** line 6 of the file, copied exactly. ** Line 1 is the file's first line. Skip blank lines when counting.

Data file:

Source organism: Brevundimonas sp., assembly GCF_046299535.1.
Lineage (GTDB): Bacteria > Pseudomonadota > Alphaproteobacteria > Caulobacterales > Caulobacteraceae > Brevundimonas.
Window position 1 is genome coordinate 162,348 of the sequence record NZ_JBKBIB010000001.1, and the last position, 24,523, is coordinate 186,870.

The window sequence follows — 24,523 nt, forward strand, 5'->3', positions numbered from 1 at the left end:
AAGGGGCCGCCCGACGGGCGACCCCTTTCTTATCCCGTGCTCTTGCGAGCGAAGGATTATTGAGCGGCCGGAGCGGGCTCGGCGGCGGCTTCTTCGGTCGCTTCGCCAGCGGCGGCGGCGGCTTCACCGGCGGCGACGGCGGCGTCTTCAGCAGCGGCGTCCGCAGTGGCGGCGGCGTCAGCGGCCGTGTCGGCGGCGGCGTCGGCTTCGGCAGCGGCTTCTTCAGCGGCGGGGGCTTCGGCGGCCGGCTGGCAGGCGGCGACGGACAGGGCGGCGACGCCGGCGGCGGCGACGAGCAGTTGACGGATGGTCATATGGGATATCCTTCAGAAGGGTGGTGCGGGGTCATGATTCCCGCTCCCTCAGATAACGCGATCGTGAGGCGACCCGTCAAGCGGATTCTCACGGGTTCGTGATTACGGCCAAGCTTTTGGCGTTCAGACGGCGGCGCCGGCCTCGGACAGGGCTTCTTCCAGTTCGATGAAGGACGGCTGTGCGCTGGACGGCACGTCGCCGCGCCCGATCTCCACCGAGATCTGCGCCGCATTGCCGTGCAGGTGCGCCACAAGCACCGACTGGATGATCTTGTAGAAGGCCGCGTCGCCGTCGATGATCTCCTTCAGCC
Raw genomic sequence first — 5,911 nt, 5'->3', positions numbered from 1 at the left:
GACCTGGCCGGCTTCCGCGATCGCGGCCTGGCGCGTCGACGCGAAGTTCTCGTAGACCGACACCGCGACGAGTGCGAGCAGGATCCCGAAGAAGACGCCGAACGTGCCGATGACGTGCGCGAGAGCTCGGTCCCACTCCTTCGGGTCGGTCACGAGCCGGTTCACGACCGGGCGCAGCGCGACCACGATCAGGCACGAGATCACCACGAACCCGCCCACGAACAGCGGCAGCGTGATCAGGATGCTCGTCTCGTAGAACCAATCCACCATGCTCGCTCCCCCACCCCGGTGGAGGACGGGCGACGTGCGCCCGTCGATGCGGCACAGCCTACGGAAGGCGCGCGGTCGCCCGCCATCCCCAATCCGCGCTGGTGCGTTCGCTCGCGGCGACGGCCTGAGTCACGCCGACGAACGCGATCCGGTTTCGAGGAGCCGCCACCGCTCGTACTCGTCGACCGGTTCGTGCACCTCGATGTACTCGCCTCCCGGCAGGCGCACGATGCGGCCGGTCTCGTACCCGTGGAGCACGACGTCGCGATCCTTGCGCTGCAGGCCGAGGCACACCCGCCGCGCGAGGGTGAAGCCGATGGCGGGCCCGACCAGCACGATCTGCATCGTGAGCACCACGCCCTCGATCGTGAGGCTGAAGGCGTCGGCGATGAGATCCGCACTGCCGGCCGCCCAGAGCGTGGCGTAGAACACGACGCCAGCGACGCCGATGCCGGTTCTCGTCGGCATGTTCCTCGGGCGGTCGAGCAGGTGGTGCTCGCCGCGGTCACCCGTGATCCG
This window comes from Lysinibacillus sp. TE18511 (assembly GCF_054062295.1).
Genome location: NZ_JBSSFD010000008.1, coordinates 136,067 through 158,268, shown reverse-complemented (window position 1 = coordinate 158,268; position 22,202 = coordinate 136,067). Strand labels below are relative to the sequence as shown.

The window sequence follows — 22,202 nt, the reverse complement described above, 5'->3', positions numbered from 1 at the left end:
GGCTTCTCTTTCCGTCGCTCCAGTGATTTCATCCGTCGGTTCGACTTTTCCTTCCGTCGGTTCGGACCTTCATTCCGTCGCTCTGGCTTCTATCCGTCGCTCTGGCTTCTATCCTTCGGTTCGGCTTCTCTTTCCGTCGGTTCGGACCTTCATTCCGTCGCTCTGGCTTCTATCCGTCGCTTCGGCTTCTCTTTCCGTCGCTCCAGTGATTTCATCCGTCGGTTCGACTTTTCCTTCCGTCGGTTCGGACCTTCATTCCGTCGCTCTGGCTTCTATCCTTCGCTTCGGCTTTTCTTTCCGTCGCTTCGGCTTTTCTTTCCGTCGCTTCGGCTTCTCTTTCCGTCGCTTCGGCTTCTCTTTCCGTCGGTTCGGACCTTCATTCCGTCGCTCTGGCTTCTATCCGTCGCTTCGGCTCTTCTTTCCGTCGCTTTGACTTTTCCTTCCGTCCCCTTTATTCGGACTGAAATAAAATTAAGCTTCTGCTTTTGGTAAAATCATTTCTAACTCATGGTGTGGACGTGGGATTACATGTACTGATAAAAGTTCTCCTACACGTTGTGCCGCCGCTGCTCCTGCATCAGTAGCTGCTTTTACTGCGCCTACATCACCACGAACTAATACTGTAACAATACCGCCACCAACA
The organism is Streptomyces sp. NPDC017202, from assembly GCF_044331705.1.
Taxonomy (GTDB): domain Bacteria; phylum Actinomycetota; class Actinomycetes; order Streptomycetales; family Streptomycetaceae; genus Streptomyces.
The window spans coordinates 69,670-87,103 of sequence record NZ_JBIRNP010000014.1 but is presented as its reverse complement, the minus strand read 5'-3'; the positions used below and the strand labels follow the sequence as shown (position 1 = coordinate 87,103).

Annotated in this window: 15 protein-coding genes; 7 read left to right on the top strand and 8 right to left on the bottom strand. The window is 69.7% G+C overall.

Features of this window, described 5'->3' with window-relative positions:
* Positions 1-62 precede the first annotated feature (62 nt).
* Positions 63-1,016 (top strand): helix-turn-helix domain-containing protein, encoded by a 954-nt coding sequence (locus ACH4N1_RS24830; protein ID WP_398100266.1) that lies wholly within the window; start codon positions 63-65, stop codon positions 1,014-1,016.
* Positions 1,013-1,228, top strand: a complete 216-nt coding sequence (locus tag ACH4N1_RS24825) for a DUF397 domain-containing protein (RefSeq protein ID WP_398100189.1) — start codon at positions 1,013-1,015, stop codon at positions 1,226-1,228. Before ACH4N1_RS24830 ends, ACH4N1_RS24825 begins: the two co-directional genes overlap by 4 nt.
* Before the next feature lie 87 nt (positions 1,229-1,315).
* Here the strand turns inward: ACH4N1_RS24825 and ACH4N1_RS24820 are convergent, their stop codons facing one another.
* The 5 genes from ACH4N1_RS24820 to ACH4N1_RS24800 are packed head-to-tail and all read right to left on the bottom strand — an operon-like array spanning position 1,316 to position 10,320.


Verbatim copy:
Raw genomic sequence first — 5,911 nt, 5'->3', positions numbered from 1 at the left: